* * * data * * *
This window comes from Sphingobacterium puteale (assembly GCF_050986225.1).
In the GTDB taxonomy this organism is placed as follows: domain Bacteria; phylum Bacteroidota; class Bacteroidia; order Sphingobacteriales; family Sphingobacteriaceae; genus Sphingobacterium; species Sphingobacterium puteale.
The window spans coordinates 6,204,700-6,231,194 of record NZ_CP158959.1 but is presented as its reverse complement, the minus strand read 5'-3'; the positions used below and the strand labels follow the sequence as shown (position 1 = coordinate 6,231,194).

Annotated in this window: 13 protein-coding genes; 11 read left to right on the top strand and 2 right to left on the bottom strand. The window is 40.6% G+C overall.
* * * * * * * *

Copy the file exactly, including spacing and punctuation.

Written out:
This window comes from Sphingobacterium puteale (assembly GCF_050986225.1).
In the GTDB taxonomy this organism is placed as follows: domain Bacteria; phylum Bacteroidota; class Bacteroidia; order Sphingobacteriales; family Sphingobacteriaceae; genus Sphingobacterium; species Sphingobacterium puteale.
The window spans coordinates 6,204,700-6,231,194 of record NZ_CP158959.1 but is presented as its reverse complement, the minus strand read 5'-3'; the positions used below and the strand labels follow the sequence as shown (position 1 = coordinate 6,231,194).

Annotated in this window: 13 protein-coding genes; 11 read left to right on the top strand and 2 right to left on the bottom strand. The window is 40.6% G+C overall.